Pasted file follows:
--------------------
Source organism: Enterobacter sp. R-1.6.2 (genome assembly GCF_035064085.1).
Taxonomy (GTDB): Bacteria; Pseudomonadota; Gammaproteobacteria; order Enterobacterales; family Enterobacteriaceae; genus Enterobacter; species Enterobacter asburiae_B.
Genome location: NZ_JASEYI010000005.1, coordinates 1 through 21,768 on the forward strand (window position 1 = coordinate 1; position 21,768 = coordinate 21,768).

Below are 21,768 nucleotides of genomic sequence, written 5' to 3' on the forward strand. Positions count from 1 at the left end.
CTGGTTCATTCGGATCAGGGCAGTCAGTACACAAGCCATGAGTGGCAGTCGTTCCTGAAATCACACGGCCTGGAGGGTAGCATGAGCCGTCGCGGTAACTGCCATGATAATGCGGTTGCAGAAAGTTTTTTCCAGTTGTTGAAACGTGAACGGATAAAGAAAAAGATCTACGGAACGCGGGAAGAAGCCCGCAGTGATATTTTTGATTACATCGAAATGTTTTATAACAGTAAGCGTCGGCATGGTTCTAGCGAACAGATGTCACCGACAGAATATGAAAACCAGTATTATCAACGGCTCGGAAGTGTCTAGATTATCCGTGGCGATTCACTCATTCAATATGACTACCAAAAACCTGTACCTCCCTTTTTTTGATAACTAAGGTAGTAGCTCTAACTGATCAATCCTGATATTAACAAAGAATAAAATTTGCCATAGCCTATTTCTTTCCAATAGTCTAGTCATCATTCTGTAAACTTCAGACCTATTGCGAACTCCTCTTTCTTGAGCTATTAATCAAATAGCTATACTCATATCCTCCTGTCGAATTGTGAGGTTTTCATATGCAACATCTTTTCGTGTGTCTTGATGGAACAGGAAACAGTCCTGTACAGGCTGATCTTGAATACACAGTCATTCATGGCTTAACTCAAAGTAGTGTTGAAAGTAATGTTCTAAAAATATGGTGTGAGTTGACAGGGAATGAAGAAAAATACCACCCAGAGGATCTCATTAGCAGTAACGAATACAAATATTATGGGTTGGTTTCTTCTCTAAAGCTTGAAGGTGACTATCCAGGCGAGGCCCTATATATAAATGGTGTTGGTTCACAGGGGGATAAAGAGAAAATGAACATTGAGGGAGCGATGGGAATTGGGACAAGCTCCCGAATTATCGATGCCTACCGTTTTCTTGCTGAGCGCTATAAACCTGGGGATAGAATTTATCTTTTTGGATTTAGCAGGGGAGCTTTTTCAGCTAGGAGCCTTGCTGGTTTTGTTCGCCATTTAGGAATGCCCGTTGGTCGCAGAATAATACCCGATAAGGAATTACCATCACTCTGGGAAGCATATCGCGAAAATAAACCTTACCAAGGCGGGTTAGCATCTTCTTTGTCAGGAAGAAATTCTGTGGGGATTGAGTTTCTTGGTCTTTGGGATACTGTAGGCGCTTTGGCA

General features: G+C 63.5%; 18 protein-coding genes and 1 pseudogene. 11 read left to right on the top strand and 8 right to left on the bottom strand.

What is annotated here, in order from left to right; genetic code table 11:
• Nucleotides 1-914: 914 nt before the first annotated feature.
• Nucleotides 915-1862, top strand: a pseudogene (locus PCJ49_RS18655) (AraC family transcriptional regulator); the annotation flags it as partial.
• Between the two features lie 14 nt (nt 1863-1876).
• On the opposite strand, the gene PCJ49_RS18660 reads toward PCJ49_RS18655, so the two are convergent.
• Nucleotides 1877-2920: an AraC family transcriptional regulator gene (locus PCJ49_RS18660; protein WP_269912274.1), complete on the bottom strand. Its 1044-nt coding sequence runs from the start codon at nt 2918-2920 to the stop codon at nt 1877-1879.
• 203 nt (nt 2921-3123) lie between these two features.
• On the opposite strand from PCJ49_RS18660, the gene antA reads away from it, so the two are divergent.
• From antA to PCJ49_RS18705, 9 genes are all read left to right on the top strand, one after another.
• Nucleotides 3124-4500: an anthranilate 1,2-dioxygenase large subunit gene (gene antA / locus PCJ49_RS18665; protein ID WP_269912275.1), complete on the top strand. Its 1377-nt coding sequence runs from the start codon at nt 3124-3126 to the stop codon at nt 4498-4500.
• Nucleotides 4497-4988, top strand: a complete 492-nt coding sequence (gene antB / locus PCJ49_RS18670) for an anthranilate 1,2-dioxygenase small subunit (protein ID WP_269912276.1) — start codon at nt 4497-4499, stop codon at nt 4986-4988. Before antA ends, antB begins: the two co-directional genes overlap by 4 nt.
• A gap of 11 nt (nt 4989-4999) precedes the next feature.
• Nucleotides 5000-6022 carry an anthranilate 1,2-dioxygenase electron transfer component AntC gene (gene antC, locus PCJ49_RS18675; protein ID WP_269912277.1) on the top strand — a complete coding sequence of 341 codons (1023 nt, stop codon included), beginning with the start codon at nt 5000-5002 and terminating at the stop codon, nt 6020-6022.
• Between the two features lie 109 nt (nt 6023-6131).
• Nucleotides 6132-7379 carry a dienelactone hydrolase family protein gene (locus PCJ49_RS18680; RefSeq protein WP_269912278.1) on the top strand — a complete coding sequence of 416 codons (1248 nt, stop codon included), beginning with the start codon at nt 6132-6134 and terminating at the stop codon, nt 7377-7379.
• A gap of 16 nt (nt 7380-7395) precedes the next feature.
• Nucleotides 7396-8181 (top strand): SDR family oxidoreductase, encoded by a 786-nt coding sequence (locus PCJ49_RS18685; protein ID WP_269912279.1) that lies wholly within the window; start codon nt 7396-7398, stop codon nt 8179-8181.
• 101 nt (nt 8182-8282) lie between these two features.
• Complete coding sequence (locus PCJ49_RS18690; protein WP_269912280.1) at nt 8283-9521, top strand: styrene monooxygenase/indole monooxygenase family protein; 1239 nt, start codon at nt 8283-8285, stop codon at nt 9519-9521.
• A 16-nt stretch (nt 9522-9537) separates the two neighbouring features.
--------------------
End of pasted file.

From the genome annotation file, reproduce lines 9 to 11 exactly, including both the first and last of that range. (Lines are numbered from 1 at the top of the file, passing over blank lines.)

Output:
• Nucleotides 915-1862, top strand: a pseudogene (locus PCJ49_RS18655) (AraC family transcriptional regulator); the annotation flags it as partial.
• Between the two features lie 14 nt (nt 1863-1876).
• On the opposite strand, the gene PCJ49_RS18660 reads toward PCJ49_RS18655, so the two are convergent.